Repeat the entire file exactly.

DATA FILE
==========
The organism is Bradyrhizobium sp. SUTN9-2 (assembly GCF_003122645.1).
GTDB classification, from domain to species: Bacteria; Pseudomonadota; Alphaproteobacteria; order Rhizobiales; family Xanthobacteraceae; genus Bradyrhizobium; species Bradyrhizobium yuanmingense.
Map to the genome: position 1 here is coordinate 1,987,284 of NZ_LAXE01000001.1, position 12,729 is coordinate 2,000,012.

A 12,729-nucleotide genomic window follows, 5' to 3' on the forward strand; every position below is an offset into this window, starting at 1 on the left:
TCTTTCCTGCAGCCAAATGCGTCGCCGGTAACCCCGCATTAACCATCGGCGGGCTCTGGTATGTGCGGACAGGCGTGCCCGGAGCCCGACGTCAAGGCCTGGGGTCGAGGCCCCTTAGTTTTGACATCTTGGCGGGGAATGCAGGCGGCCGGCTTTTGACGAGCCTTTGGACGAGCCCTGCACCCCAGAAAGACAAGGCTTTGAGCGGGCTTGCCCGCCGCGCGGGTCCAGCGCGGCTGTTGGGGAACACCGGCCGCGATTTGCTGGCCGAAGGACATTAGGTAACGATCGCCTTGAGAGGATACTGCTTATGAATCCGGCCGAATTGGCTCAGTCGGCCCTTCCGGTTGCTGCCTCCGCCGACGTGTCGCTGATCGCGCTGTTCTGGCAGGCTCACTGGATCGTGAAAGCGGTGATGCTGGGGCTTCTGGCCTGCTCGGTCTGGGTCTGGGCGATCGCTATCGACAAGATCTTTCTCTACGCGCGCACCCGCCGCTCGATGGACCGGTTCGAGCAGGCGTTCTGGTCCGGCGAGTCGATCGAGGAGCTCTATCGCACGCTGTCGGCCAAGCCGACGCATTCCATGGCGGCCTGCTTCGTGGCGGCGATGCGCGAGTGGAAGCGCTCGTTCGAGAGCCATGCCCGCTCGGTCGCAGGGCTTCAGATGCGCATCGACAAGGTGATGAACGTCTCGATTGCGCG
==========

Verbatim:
The organism is Bradyrhizobium sp. SUTN9-2 (assembly GCF_003122645.1).
GTDB classification, from domain to species: Bacteria; Pseudomonadota; Alphaproteobacteria; order Rhizobiales; family Xanthobacteraceae; genus Bradyrhizobium; species Bradyrhizobium yuanmingense.
Map to the genome: position 1 here is coordinate 1,987,284 of NZ_LAXE01000001.1, position 12,729 is coordinate 2,000,012.

A 12,729-nucleotide genomic window follows, 5' to 3' on the forward strand; every position below is an offset into this window, starting at 1 on the left:
TCTTTCCTGCAGCCAAATGCGTCGCCGGTAACCCCGCATTAACCATCGGCGGGCTCTGGTATGTGCGGACAGGCGTGCCCGGAGCCCGACGTCAAGGCCTGGGGTCGAGGCCCCTTAGTTTTGACATCTTGGCGGGGAATGCAGGCGGCCGGCTTTTGACGAGCCTTTGGACGAGCCCTGCACCCCAGAAAGACAAGGCTTTGAGCGGGCTTGCCCGCCGCGCGGGTCCAGCGCGGCTGTTGGGGAACACCGGCCGCGATTTGCTGGCCGAAGGACATTAGGTAACGATCGCCTTGAGAGGATACTGCTTATGAATCCGGCCGAATTGGCTCAGTCGGCCCTTCCGGTTGCTGCCTCCGCCGACGTGTCGCTGATCGCGCTGTTCTGGCAGGCTCACTGGATCGTGAAAGCGGTGATGCTGGGGCTTCTGGCCTGCTCGGTCTGGGTCTGGGCGATCGCTATCGACAAGATCTTTCTCTACGCGCGCACCCGCCGCTCGATGGACCGGTTCGAGCAGGCGTTCTGGTCCGGCGAGTCGATCGAGGAGCTCTATCGCACGCTGTCGGCCAAGCCGACGCATTCCATGGCGGCCTGCTTCGTGGCGGCGATGCGCGAGTGGAAGCGCTCGTTCGAGAGCCATGCCCGCTCGGTCGCAGGGCTTCAGATGCGCATCGACAAGGTGATGAACGTCTCGATTGCGCG